Yesterday I went on my very first ‘Instameet’ – a group of photo-app Instagram enthusiasts met up to socialise and photograph the Tall Ships Festival in Greenwich. There were about 100 of us ‘IGers’, as we are known, and there are ‘meets’ like this all over the world, in most major cities. I loved it – I met some really great people who are as curious as me about the world, with the same ‘that could be a great Instagram’ view on life in London.
I’ve always been a bit of an Instagram purist – I take the ‘insta’ part of it very seriously and HAVE to post photos then and there, in the moment. It slightly irks me when other IGers post things a day or even a week later. The ‘insta’ element has gone as far as I’m concerned and these photos become ‘latergrams’.
So it took me by surprise that the majority of IGers are using state-of-the-art digital cameras, a range of editing apps, and taking and storing up pictures to be edited and posted later. I posted my Tall Ships pictures as we walked round, all of them taken on my lil’ ol’ iPhone, within the Instagram app, with only a filter added here and there. When I ‘checked in’ to a particular location, I was actually standing there.
There’s nothing inherently wrong with either way of working but it made me think about how I always want instant gratification and how difficult I find it to wait for things to happen. I like to live life in the moment, because very quickly the moment is gone.
This affects every facet of my life.
Some time ago, a work colleague coined the term, ‘Lisa Time.’ I’d go to the pub with her after work and complain about how long it took for people to do or respond to things. Whether it was a response to a work proposal or a text from a guy I liked, I’d moan to her about how long it all took. One night, she said, “Lisa – those people you think are slow are actually just running at normal speed. It is you who is going fast.”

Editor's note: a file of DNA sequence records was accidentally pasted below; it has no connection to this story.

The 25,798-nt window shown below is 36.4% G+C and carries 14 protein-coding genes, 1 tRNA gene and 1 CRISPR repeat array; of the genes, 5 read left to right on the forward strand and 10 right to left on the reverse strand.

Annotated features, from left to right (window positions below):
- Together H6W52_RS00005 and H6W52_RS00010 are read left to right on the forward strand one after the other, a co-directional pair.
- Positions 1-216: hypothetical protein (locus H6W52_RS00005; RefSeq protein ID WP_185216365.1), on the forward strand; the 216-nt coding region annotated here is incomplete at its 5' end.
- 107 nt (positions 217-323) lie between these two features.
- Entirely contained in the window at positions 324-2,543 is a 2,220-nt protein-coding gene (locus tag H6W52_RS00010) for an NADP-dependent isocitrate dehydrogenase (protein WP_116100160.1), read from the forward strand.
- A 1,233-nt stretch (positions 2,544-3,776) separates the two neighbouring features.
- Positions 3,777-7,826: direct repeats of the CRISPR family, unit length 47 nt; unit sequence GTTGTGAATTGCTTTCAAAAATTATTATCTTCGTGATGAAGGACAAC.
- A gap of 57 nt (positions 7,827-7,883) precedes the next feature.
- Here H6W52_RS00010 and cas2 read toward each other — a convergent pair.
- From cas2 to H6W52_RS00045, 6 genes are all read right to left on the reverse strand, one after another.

This was an epiphany for me. I started to think about all those times when I have found slowness so tiresome.
Commuting to work: quite apart from obvious delays on public transport, I often think that I could complete a day’s work by the time some people have moved out of the tube station. They seem to be rambling happily along, as though they’re on a relaxing holiday. In fact:
Holidays: when people take pictures of themselves ‘relaxing’ on holiday with a cocktail, I wince. Just the word ‘relaxing’ makes me cringe slightly. In these pictures, people are often staring soporifically at the camera, and you know they’re just going to be sitting there like that, without moving, for hours. I find it difficult to be so inactive, so anaesthetised from life – if I’m going to drink, then it comes with very lively conversation and possibly dancing. If people ask me what I do to ‘relax’, I say ‘I go for a run or walk to work.’ Yep, that’s my form of anaesthetic. I’ve actually had to train myself to do ‘sun-lounging’ on holiday, with regular breaks to do something relaxing. Like walking.
At the supermarket: my nemesis is the painfully slow self-checkout, with people moving items over the scanner at a glacial pace. I’m often tempted to just grab the stuff and do it for them. There you go, love. You just gained five minutes of extra time in your life. You’re welcome.